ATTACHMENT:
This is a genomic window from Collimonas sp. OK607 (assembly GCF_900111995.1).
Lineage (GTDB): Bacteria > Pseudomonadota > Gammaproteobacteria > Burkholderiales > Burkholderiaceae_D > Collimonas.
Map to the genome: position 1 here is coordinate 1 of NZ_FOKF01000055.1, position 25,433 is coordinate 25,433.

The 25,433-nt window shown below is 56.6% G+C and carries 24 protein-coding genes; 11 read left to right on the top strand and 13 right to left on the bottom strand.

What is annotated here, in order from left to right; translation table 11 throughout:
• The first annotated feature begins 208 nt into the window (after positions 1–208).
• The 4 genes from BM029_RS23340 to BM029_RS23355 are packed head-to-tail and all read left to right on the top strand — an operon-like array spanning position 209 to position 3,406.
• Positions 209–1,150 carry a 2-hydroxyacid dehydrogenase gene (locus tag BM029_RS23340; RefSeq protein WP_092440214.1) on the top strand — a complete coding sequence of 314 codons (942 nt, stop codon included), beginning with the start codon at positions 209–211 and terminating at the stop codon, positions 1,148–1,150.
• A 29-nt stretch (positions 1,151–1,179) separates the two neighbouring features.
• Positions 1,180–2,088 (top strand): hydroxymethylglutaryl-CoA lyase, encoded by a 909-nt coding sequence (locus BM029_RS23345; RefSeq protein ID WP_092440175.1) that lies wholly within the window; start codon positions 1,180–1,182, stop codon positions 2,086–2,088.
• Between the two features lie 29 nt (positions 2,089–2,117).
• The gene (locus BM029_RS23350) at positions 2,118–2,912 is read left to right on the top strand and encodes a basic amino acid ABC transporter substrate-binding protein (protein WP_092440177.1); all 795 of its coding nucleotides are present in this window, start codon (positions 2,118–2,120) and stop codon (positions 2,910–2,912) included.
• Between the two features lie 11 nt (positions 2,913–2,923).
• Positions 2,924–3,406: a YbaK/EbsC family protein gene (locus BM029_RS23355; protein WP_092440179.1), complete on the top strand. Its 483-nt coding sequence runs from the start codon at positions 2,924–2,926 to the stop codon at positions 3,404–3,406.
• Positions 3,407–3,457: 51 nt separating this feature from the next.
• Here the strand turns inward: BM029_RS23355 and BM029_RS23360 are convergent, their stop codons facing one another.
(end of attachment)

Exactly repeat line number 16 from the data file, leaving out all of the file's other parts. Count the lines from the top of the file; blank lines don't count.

• Here the strand turns inward: BM029_RS23355 and BM029_RS23360 are convergent, their stop codons facing one another.